SalesTech Star

The Disconnect Between Sales Professionals and Training: How This Impacts Businesses

By: Brian Bar, Founder and CEO at Victory Lap

The sales industry has grown and evolved a lot over the last decade. Aided by an increase in venture capital, there’s been an explosive growth of new technology services hitting the market, all of which rely heavily on sales teams to grow and scale. And this demand isn’t going to slow down. Business development and sales professionals rank #4 on LinkedIn’s 2021 Jobs on the Rise Report, and hiring for these roles growing more than 45% between 2020 and 2019.

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But despite the increased demand, sales education and training hasn’t kept up.

Highly skilled sales professionals are essential to company success, yet colleges don’t teach these skills, nor do many companies do it or do it well. Today less than 4% of colleges have courses focused on sales, and only 17% of companies report that their sales training is effective. As a result, sales professionals are less prepared than ever, with 57% expected to miss quota. While gaining these skills helps job placement, it’s essential for job success, the impact missed revenue targets have on individual career paths, and company performance cannot be understated.

Training is essential to lay the groundwork for success. 

Like most professions, having foundational sales training is essential to creating short-term and long-term career success. In fact, without basic training, sales professionals might not even know what success should look like for them in their role. The good news is that most of the skills needed to excel in sales are highly teachable. For so long, there has been the misconception that if you’re good at communicating with customers, you’ll hit quota and achieve success. But the reality is this is just one piece of the puzzle and this alone won’t suffice. To succeed in sales, you need to learn the right processes, the right organization and discipline techniques, the right activities you should be prioritizing, and the right way to communicate with customers. Getting this right or wrong has a significant influence on both an individual’s job performance and a company’s bottom line.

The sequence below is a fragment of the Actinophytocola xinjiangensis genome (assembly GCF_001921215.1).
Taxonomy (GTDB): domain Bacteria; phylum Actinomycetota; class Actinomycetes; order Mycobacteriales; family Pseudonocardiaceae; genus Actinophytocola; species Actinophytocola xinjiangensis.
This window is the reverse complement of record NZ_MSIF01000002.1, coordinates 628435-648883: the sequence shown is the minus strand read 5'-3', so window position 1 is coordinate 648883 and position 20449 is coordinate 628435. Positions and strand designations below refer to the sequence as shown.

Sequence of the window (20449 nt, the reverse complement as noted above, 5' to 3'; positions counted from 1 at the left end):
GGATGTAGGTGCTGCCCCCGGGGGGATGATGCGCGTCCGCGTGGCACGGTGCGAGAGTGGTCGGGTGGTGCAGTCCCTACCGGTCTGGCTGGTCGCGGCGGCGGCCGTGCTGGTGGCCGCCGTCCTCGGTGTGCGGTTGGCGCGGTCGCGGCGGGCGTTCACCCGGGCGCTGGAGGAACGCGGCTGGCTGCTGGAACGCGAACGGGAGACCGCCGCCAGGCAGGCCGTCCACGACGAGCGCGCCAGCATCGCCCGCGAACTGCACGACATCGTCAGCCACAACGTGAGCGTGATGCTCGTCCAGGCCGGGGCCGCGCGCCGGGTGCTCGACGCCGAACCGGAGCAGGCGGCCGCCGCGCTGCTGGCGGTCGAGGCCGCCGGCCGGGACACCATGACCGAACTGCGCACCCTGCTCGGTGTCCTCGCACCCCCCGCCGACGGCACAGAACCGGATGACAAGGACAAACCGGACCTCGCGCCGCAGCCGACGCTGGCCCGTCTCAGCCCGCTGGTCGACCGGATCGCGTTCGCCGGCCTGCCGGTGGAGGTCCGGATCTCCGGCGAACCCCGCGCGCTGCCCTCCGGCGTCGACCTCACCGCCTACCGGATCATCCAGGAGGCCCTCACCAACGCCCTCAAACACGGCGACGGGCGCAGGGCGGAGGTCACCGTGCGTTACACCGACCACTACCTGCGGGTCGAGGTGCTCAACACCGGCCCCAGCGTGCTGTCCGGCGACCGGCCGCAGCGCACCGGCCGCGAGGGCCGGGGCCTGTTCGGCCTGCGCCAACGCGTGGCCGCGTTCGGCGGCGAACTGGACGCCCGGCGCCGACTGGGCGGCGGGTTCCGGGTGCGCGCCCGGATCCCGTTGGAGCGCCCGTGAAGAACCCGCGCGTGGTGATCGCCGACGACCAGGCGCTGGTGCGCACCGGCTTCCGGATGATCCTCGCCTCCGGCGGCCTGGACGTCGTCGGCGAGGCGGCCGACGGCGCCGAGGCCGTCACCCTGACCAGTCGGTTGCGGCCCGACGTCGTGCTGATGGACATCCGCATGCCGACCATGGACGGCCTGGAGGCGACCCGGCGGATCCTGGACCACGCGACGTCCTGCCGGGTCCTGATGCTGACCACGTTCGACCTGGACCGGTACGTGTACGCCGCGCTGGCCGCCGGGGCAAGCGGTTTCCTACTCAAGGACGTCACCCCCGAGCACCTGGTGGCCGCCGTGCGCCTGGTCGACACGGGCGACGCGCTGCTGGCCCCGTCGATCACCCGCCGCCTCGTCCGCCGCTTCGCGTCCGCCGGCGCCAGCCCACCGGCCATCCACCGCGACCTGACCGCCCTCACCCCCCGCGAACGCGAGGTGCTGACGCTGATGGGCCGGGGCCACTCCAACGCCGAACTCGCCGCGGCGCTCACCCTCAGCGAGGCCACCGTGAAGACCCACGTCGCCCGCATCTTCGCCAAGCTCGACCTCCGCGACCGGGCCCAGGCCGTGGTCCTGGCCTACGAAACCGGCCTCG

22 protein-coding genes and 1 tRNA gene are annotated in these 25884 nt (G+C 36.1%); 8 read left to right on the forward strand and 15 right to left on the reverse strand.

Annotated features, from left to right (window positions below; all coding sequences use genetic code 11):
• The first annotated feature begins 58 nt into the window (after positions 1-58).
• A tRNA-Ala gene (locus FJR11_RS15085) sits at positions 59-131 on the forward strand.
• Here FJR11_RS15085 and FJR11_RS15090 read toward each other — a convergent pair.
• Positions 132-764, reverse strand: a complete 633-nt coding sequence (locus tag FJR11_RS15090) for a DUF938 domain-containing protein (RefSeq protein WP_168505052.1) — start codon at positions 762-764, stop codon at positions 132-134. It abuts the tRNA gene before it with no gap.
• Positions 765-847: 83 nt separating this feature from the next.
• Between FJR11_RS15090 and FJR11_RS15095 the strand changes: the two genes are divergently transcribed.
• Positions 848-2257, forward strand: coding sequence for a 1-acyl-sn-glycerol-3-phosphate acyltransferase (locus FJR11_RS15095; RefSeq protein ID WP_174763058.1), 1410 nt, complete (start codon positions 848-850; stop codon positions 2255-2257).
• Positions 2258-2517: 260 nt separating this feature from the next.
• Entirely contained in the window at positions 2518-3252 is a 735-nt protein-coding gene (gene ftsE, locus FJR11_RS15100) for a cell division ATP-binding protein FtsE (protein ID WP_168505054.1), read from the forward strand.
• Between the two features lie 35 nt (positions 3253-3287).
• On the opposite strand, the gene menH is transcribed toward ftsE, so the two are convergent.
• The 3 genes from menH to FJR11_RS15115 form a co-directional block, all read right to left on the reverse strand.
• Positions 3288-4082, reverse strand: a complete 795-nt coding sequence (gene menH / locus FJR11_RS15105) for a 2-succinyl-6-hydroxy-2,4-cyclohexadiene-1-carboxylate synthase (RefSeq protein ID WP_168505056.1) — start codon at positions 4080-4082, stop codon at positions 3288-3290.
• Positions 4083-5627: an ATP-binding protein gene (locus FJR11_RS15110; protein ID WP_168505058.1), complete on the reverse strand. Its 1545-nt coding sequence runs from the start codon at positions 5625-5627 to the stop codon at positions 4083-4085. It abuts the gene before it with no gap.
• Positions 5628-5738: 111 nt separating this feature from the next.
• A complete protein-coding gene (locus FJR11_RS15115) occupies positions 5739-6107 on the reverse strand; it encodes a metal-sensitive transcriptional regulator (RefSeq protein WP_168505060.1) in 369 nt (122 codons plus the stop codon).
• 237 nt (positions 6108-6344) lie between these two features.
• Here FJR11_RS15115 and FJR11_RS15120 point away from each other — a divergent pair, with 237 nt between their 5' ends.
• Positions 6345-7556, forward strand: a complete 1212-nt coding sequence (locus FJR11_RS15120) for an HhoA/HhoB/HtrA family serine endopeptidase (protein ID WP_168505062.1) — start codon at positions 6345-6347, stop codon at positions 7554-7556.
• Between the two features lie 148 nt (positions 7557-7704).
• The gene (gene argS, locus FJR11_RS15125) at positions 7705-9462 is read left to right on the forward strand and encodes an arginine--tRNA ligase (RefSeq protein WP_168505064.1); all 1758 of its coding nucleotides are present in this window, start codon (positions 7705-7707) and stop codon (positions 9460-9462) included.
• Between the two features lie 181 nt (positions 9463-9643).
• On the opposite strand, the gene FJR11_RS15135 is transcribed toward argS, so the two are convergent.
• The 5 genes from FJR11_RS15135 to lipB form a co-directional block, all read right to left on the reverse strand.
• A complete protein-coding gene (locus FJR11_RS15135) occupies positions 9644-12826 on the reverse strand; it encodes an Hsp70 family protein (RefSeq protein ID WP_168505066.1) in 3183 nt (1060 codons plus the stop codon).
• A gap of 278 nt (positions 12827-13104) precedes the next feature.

For organizations, it’s important to lay this groundwork for new employees from day one. Training and staff development needs to be proactive, not reactive. We often see employers waiting until a problem is too large before they put together a training program for their employees to address issues, but it’s too late by this point. From the beginning, linking the foundational sales groundwork and addressing problems via training when they are still small enough to be addressed is key.

While foundational training is key to starting your career off on the right foot, sales is not something you learn once and then you’re done. It’s an evolving industry that requires continuous training throughout your entire career.

Reskilling and upskilling are crucial to keeping up in today’s digital world. 

Zoom fatigue may be a real thing for many Americans, but for B2B buyers and sellers, this new digital reality is now preferred over face-to-face interactions. And this isn’t just a trend or sentiment that’s going to end post-pandemic. According to recent McKinsey research, B2B sales leaders have moved from being “forced” to adopt digital in reaction to COVID-19 to a growing conviction that digital is the way to go, with 74% agreeing this new sales model is more effective in reaching and serving customers. Sales professionals who can’t or are unable to embrace this new reality will be left in the dust making continuous training for the digital wave of the future more important than ever before.

This massive shift to digital has also changed the way B2B customers shop for and buy new technology services. The McKinsey research confirms this with 70% of B2B decision-makers saying they are open to making new, fully self-serve or remote purchases in excess of $50,000, and 27% would spend more than $500,000. This means sales professionals now have to step up in a big way. If 80% of the decision making process happens online before a potential customer has even spoken to someone from the company. In that case, the last 20% of the sales cycle where sales representatives are involved becomes a make or break moment. Sales professionals need to learn through reskilling and upskilling how to stay one step ahead of the customer and how to anticipate their needs and address them head on in order to close the deal.

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When implementing any new training program, it’s important to remember as well that teaching doesn’t always equate to learning. Everything that is taught must be followed by both application and assessment within a training environment to ensure employees leave with a full understanding on the topic and how they can apply it to their sales role and customer interactions moving forward.

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